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Finnish steel firm Outokumpu shares fall on difficult…

HELSINKI, Aug 7 – Finnish stainless steel maker Outokumpu expects business to remain difficult in the third quarter, after second-quarter core operating profit halved from a year ago as the coronavirus crisis hit demand, it said on Friday, sending its shares down nearly 13%.

The pandemic battered the global steel sector in the first half of the year, especially in Europe, as swathes of industries that use steel shut down.

“Despite some signs of gradual market recovery, the operating environment continues to be difficult,” said Chief Executive Heikki Malinen, who took up his position in May.

The company gave no EBITDA guidance for the third quarter because of uncertainty caused by the pandemic but said it expected shipments to fall 10% from the second quarter, which JPM analysts interpreted “materially worse than peers”, with Luxembourg-based Aperam guiding their shipments “slightly higher” and Spain’s Acerinox “in-line”.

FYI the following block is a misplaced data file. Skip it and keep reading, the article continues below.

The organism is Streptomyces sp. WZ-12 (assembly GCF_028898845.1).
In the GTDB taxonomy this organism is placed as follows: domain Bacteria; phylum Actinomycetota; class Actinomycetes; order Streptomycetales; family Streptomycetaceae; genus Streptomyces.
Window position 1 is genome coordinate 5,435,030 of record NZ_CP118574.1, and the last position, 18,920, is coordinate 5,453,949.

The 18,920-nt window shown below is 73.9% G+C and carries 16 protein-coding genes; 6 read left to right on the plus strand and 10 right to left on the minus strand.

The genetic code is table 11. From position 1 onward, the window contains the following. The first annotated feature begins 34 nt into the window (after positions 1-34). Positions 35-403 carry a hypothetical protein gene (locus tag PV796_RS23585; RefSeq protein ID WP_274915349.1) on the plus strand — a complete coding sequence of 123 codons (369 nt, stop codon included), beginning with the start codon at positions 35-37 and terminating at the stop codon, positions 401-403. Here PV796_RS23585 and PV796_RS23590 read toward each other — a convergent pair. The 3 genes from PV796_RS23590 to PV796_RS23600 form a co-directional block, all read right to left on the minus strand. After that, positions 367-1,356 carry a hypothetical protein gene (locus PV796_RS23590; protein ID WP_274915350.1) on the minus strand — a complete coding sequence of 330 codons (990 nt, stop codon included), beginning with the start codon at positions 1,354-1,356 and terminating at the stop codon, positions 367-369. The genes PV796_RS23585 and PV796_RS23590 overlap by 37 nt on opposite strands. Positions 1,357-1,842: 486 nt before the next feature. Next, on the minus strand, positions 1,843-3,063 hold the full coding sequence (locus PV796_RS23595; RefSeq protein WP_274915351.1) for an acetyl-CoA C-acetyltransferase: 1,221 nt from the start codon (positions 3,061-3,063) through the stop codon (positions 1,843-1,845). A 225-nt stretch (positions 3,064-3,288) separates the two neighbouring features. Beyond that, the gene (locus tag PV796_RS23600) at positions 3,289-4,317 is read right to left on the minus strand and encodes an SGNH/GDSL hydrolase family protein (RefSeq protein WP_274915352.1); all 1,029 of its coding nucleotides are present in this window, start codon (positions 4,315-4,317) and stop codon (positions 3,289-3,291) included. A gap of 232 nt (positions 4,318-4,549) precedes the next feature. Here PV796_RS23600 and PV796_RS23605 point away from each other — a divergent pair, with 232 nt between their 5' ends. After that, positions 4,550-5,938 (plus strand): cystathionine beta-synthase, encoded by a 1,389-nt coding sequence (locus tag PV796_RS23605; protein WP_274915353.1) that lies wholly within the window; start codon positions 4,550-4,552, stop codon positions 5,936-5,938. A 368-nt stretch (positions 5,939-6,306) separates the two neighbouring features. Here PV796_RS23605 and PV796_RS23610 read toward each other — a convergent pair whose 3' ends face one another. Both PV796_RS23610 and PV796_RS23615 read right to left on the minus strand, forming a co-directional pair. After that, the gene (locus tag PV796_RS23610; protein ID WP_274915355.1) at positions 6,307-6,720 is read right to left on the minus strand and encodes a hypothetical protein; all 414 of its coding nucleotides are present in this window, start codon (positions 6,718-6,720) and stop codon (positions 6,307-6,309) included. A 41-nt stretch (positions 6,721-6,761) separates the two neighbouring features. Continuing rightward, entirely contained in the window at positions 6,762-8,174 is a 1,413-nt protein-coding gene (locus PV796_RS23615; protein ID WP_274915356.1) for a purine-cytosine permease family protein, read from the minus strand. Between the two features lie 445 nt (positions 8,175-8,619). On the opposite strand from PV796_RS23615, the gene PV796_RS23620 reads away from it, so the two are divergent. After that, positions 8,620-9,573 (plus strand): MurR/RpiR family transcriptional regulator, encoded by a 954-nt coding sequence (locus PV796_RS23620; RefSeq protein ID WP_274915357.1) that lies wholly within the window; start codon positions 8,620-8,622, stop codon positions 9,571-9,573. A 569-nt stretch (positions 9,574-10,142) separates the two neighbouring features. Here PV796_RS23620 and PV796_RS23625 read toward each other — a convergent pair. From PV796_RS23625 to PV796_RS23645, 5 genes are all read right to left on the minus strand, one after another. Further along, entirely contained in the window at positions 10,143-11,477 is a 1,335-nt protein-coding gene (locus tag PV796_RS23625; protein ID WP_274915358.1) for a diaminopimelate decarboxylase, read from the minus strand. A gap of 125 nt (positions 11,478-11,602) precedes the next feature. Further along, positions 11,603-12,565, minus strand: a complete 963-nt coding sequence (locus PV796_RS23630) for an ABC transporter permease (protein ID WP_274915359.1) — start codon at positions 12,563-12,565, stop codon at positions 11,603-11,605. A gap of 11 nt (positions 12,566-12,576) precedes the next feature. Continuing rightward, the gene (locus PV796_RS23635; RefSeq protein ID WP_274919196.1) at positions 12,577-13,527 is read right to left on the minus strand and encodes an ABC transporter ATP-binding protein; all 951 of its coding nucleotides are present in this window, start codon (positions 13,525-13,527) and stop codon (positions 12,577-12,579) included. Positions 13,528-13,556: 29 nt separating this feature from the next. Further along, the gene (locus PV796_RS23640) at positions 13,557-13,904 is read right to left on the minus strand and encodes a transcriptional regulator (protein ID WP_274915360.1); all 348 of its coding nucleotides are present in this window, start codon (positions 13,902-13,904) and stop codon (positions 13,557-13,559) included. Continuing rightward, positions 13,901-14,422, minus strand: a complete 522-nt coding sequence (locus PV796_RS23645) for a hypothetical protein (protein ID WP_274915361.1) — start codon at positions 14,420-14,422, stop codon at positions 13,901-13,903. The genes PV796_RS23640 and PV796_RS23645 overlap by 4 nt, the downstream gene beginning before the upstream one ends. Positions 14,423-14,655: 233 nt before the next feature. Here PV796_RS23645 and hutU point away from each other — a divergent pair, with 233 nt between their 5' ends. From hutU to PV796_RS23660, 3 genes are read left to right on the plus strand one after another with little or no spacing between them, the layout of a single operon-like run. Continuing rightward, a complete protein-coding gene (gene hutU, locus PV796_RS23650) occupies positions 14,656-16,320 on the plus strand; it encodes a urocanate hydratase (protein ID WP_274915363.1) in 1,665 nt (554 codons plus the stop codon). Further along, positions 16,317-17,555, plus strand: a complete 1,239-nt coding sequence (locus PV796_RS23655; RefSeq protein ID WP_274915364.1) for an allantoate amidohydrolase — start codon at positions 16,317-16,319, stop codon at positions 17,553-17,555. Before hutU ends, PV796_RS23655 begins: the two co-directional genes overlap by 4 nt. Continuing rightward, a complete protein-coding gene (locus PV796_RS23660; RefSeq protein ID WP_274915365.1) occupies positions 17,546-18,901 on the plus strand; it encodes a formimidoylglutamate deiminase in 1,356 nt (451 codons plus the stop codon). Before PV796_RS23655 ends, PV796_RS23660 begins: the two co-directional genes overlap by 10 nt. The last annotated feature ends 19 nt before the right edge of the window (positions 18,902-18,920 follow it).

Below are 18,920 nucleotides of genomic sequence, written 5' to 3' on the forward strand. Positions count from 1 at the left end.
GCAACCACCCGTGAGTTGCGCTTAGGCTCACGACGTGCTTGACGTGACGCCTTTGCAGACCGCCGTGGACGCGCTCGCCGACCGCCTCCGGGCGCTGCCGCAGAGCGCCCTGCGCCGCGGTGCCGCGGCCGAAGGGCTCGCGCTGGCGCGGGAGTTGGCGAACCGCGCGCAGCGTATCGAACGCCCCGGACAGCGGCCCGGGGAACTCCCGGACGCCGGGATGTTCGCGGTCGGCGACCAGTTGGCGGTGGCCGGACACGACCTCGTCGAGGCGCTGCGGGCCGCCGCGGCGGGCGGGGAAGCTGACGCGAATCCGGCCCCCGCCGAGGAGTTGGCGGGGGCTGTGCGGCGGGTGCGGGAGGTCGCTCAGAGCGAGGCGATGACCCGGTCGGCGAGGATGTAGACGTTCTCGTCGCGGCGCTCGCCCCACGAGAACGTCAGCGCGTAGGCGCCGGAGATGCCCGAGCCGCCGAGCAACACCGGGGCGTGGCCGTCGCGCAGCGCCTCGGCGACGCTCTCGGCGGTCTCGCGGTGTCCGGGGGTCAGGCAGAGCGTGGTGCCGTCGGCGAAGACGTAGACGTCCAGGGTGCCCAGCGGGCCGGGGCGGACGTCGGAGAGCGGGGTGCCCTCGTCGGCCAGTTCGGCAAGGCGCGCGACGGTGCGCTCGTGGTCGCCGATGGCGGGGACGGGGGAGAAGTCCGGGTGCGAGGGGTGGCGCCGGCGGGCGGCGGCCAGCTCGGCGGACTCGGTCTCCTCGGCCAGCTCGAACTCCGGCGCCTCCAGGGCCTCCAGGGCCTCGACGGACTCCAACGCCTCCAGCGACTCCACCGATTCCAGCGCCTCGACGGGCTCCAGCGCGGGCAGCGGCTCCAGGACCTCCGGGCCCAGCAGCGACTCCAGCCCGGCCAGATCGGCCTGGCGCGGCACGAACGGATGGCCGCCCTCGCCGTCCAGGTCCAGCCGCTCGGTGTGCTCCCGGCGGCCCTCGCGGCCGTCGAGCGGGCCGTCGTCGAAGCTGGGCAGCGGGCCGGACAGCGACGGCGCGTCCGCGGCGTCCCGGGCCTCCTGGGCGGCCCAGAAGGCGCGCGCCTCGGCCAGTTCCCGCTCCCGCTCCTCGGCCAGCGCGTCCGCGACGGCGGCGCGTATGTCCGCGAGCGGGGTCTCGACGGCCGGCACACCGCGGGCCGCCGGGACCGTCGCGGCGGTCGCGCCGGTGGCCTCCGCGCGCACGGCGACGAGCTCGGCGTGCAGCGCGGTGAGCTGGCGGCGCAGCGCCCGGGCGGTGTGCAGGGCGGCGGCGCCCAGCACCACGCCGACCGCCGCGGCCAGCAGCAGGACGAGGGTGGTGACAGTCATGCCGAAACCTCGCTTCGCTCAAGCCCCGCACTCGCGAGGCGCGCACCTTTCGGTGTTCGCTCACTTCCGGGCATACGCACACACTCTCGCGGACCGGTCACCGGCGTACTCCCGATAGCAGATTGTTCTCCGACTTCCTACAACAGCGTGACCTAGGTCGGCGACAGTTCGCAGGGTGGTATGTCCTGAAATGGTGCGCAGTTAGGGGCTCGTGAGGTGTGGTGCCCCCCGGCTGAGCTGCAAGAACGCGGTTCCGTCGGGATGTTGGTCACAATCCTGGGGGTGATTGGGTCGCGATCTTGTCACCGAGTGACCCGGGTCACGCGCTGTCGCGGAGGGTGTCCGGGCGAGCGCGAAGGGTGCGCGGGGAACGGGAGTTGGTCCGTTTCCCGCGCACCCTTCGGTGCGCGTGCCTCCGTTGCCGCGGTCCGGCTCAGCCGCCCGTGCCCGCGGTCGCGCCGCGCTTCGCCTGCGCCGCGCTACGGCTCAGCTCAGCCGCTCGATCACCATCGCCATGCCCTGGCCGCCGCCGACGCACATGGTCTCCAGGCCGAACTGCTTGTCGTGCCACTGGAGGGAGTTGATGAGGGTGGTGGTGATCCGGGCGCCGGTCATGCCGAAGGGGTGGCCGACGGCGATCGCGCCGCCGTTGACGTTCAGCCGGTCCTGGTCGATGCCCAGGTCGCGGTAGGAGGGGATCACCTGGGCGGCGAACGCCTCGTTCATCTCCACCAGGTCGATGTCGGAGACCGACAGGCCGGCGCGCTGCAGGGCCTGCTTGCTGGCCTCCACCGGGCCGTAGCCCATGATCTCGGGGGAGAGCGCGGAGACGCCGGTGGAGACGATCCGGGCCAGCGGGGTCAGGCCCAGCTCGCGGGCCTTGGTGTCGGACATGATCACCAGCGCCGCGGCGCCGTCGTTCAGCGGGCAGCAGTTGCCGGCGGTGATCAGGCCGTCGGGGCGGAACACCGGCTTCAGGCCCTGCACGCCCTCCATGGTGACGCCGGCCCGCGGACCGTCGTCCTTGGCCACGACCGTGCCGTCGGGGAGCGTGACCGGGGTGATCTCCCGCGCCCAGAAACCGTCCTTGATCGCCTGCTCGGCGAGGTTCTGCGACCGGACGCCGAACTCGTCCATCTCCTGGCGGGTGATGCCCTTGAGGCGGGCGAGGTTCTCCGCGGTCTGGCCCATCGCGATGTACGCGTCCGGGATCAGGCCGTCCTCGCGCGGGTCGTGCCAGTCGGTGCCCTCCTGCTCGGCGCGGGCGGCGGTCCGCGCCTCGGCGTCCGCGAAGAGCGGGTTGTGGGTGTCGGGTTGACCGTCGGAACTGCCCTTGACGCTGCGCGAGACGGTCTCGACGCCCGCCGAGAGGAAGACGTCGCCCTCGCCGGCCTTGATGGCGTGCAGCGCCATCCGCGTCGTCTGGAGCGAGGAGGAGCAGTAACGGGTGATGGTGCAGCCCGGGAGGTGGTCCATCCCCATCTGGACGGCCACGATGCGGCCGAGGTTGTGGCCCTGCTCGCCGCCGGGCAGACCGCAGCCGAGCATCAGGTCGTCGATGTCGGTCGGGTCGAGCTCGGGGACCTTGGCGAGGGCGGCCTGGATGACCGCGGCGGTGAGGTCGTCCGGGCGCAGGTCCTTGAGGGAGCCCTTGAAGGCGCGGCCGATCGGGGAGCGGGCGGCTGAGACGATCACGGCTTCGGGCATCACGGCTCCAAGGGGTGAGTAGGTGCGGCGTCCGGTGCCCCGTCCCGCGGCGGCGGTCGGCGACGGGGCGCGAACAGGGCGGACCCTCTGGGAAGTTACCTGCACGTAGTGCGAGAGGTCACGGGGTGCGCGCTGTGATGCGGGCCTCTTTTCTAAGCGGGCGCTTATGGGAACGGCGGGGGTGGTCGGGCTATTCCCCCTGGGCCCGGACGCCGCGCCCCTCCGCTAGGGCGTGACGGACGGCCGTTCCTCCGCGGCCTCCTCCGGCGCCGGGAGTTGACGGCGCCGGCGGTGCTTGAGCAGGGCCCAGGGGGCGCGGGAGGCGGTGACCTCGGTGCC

Shares in the company were down 12.6% before noon in Helsinki on the news.

Outokumpu, which until May was saying demand for ferrochrome was “normalish”, said second-quarter adjusted earnings before interest, tax, depreciation and amortisation (EBITDA) was 45 million euros ($53 million), down from 91 million euros a year earlier and below the 53.3 million euros expected by analysts in a company provided poll.

Second-quarter sales dropped 16.5% to 1.42 billion euros year on year, above the 1.31 billion euros expected by analysts.

Outokumpu said deliveries decreased by 11% in the second quarter globally and by 20% in its Americas business area.

In Europe, the result was “burdened by lower deliveries, continued price pressure and high import penetration,” Malinen said.

He blamed the price pressure on Asian imports and called the European Commission’s decision in June to increase the import quotas by 3% “a major disappointment for the European steel industry.”

($1 = 0.8444 euros) (Reporting by Anne Kauranen; Editing by Edmund Blair and David Evans)

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